OMG how many people, male and female color to get rid of grey hair?
It's a decision most women have to make at some point in their lives.
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Old 01-06-2011, 10:26 AM
 
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Originally Posted by no kudzu View Post
OMG how many people, male and female color to get rid of grey hair?
It's a decision most women have to make at some point in their lives.
That may not have been the best example, but my point was that if it's just an imperfection and not otherwise bothersome, is it the right thing to "fix" it because you personally don't find it attractive. Women that color their own hair when they're adults are adults and are not parents fixing an imperfection in their child.
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Old 01-06-2011, 10:32 AM
 
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Quote:
Originally Posted by no kudzu View Post
OMG how many people, male and female color to get rid of grey hair?
It's a decision most women have to make at some point in their lives.
I think Finster was referring to parents who force their children to color their hair or make other cosmetic changes. Adult women should be free to do as they wish.

I have dark brown hair and would never consider letting it go gray. But, most of the women here in rural Vermont don't dye their hair and plenty of women walk around with long salt and pepper hair or waist-length gray braids. Not my style, but I'm glad they feel comfortable enough in their own skin to accept the physical changes that come with aging.

Same with makeup. I don't think I've ever left my home without it, even when my water broke at 1 a.m. in the morning and I had to rush to the hospital. But, again most women here don't wear it and shouldn't feel obligated to.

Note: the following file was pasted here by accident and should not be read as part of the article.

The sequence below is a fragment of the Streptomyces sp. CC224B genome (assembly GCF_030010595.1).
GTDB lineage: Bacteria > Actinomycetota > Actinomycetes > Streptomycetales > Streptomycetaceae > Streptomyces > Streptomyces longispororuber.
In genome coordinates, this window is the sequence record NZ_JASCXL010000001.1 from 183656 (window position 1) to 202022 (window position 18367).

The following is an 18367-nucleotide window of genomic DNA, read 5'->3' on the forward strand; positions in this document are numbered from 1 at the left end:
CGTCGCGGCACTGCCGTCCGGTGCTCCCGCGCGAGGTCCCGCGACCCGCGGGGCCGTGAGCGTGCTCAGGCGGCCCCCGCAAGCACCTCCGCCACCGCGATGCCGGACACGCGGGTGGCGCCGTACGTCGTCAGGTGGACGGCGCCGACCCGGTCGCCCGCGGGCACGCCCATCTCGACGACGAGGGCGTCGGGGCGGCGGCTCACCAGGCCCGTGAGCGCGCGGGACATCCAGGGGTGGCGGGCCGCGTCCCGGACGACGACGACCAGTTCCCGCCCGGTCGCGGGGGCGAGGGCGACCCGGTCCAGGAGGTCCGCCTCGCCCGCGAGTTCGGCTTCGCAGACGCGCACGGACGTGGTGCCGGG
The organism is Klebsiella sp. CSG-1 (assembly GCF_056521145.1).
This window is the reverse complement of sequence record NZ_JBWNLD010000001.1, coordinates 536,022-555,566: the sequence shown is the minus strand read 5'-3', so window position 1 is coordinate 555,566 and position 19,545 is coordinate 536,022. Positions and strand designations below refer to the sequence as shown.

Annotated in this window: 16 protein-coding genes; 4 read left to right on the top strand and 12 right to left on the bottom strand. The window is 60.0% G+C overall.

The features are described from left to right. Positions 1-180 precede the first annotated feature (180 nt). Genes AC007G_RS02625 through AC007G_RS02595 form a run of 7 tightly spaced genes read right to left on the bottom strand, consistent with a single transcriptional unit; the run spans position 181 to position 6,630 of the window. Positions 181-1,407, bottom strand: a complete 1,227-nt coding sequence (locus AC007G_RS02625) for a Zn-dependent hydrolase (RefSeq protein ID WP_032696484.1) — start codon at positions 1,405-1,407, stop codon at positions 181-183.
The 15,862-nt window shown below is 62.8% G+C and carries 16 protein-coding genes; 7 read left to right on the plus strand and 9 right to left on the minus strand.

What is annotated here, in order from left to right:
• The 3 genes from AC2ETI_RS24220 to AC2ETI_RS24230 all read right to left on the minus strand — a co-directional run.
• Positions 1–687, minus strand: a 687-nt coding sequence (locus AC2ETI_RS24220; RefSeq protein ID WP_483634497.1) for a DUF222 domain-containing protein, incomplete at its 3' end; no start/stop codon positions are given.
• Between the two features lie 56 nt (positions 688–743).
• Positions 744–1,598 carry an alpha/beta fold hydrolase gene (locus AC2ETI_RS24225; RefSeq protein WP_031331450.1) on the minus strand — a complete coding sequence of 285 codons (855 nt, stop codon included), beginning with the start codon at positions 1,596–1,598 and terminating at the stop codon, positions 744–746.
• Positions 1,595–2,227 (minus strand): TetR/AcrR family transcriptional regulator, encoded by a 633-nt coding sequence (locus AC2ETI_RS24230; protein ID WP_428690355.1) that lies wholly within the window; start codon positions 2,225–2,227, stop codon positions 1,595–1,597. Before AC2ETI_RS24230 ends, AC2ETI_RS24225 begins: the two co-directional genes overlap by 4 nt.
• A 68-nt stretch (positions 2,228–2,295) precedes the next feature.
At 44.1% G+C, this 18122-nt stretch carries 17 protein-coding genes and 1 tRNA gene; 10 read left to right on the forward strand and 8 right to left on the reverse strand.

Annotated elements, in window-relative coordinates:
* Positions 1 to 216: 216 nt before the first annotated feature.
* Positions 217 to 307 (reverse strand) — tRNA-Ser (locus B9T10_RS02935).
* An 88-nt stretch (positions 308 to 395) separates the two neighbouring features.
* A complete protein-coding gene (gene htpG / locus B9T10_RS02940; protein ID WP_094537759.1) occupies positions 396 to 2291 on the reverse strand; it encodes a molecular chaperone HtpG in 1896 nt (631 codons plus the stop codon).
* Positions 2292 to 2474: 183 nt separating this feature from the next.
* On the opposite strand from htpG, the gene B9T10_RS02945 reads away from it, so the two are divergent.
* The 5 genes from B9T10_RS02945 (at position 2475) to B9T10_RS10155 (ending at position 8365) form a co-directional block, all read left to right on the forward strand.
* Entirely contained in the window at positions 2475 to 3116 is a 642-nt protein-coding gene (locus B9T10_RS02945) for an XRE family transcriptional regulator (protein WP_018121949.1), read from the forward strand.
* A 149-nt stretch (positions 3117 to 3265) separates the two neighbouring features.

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Old 01-06-2011, 10:45 AM
 
Location: Chapel Hill, N.C.
36,437 posts, read 41,696,241 times
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No it is wrong to color a child's hair. IMO
I'm of the generation where Tonette home perms were de rigeur for most little girls with straight hair. I think that was wrong.

But something like "bad" teeth is something which needs to be addressed at a young age. Yes it would be best to let each person decide for themselves as adults but by then the damage might be too great. I mean physical damage to the jaw or pyscological damage to the kids self esteem. As parents we have a responsibility to make the best decisions for our kids health as we can and I see braces as a health issue, not so much as an appearance issue. But that certainly comes into play.

Now a simple gap might not be that important. There are gaps and there are gaps. One with a buck tooth problem definitely would be one I as a parent would handle at an early stage.
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Old 01-06-2011, 10:50 AM
 
1,173 posts, read 3,971,297 times
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Quote:
Originally Posted by lucygirl951 View Post
My daughter has a friend (11) whose mother forces her to get highlights because mom doesn't like that her daughter's hair is changing from blond to brunette. This has been going on for three years.

OMG that is just awful!!! Way to go mom on helping your daughter realize that she's beautiful!

"here sweety the only thing that is going to make you pretty is in this little bottle, because natural you, ick" great message!